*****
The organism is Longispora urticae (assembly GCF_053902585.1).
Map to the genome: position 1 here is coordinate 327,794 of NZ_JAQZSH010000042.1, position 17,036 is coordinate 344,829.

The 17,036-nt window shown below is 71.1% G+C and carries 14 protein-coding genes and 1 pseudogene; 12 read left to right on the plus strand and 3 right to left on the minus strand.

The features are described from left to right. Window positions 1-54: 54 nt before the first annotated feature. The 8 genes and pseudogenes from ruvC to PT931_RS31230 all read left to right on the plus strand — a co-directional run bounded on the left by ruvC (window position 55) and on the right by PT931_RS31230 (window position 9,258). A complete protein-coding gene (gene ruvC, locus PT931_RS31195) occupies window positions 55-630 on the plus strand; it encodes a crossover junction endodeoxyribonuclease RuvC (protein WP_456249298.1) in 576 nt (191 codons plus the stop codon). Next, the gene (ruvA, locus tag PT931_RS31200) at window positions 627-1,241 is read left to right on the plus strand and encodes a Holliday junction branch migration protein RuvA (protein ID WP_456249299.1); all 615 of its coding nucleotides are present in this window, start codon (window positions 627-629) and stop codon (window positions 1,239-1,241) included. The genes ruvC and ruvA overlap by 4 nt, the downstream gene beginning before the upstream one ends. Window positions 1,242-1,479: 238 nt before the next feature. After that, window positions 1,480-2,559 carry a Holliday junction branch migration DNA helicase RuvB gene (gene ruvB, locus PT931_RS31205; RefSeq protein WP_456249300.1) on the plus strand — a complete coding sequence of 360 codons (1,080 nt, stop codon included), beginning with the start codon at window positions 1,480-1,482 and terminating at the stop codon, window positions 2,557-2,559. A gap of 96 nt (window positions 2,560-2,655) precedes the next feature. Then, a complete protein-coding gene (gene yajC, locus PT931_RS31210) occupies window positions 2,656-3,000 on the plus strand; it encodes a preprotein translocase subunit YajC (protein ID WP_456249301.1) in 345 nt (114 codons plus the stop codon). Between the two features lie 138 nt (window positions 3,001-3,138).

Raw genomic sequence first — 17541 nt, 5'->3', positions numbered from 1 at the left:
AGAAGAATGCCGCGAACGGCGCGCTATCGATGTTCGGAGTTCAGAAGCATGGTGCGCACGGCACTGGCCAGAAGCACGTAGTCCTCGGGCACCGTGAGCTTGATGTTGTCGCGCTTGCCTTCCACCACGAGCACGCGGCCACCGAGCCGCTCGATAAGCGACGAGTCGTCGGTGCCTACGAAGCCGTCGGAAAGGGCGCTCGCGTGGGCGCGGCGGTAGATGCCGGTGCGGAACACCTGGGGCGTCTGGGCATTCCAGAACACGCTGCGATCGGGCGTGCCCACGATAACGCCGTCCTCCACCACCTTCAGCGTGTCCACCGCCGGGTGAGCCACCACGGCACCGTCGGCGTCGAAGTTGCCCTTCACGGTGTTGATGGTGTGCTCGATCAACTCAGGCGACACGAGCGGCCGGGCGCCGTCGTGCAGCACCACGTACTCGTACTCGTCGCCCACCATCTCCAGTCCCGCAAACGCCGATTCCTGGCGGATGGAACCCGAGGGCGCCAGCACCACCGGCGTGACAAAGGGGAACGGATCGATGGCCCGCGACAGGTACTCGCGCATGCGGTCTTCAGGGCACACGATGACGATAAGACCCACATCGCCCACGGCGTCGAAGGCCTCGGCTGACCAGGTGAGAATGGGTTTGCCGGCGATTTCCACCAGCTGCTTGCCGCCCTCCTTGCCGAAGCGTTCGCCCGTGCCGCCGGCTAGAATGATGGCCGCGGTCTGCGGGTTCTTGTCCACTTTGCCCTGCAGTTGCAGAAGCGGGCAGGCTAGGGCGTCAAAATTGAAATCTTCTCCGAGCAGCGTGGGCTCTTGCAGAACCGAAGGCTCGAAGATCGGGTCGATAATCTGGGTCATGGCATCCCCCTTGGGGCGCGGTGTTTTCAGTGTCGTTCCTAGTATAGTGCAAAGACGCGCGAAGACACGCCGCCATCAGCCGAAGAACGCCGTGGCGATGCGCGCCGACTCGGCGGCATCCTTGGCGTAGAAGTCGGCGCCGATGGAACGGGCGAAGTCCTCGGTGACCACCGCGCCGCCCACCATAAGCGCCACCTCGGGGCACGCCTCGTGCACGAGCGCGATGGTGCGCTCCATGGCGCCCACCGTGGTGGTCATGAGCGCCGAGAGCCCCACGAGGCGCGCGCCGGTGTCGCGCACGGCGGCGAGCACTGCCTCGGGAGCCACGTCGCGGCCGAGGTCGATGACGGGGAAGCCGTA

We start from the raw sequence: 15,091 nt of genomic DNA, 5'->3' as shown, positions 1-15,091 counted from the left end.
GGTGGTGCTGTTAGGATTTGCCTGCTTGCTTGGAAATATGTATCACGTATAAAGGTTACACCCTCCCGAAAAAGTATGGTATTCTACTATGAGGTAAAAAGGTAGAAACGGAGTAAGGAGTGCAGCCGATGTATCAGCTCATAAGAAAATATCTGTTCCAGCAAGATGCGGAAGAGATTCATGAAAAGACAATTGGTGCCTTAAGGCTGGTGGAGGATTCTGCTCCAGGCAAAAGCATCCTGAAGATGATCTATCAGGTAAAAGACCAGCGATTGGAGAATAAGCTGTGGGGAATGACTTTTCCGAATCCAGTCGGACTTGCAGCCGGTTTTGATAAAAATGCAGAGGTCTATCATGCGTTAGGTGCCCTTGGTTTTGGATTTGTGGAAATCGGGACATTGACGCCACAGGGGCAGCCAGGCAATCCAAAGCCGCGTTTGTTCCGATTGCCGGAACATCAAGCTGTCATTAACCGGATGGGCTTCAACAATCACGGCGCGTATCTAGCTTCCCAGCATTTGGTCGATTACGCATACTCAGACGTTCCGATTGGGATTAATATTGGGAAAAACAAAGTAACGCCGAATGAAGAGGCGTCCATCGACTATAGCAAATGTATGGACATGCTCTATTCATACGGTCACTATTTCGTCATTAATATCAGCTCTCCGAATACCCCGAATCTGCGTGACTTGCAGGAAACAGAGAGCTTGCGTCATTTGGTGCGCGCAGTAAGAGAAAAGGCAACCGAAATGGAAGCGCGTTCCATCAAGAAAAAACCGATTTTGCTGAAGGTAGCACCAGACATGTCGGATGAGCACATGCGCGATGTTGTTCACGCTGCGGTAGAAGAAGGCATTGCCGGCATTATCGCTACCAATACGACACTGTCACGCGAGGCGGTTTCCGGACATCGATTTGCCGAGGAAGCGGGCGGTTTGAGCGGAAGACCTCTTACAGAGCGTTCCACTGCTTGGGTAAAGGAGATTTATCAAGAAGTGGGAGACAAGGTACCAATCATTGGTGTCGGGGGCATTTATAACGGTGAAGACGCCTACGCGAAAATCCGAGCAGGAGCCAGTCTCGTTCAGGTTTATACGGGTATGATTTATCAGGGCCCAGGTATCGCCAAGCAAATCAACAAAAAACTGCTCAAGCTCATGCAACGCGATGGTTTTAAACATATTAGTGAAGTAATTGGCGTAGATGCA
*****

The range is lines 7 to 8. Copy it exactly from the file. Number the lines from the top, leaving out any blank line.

We start from the raw sequence: 15,091 nt of genomic DNA, 5'->3' as shown, positions 1-15,091 counted from the left end.
GGTGGTGCTGTTAGGATTTGCCTGCTTGCTTGGAAATATGTATCACGTATAAAGGTTACACCCTCCCGAAAAAGTATGGTATTCTACTATGAGGTAAAAAGGTAGAAACGGAGTAAGGAGTGCAGCCGATGTATCAGCTCATAAGAAAATATCTGTTCCAGCAAGATGCGGAAGAGATTCATGAAAAGACAATTGGTGCCTTAAGGCTGGTGGAGGATTCTGCTCCAGGCAAAAGCATCCTGAAGATGATCTATCAGGTAAAAGACCAGCGATTGGAGAATAAGCTGTGGGGAATGACTTTTCCGAATCCAGTCGGACTTGCAGCCGGTTTTGATAAAAATGCAGAGGTCTATCATGCGTTAGGTGCCCTTGGTTTTGGATTTGTGGAAATCGGGACATTGACGCCACAGGGGCAGCCAGGCAATCCAAAGCCGCGTTTGTTCCGATTGCCGGAACATCAAGCTGTCATTAACCGGATGGGCTTCAACAATCACGGCGCGTATCTAGCTTCCCAGCATTTGGTCGATTACGCATACTCAGACGTTCCGATTGGGATTAATATTGGGAAAAACAAAGTAACGCCGAATGAAGAGGCGTCCATCGACTATAGCAAATGTATGGACATGCTCTATTCATACGGTCACTATTTCGTCATTAATATCAGCTCTCCGAATACCCCGAATCTGCGTGACTTGCAGGAAACAGAGAGCTTGCGTCATTTGGTGCGCGCAGTAAGAGAAAAGGCAACCGAAATGGAAGCGCGTTCCATCAAGAAAAAACCGATTTTGCTGAAGGTAGCACCAGACATGTCGGATGAGCACATGCGCGATGTTGTTCACGCTGCGGTAGAAGAAGGCATTGCCGGCATTATCGCTACCAATACGACACTGTCACGCGAGGCGGTTTCCGGACATCGATTTGCCGAGGAAGCGGGCGGTTTGAGCGGAAGACCTCTTACAGAGCGTTCCACTGCTTGGGTAAAGGAGATTTATCAAGAAGTGGGAGACAAGGTACCAATCATTGGTGTCGGGGGCATTTATAACGGTGAAGACGCCTACGCGAAAATCCGAGCAGGAGCCAGTCTCGTTCAGGTTTATACGGGTATGATTTATCAGGGCCCAGGTATCGCCAAGCAAATCAACAAAAAACTGCTCAAGCTCATGCAACGCGATGGTTTTAAACATATTAGTGAAGTAATTGGCGTAGATGCA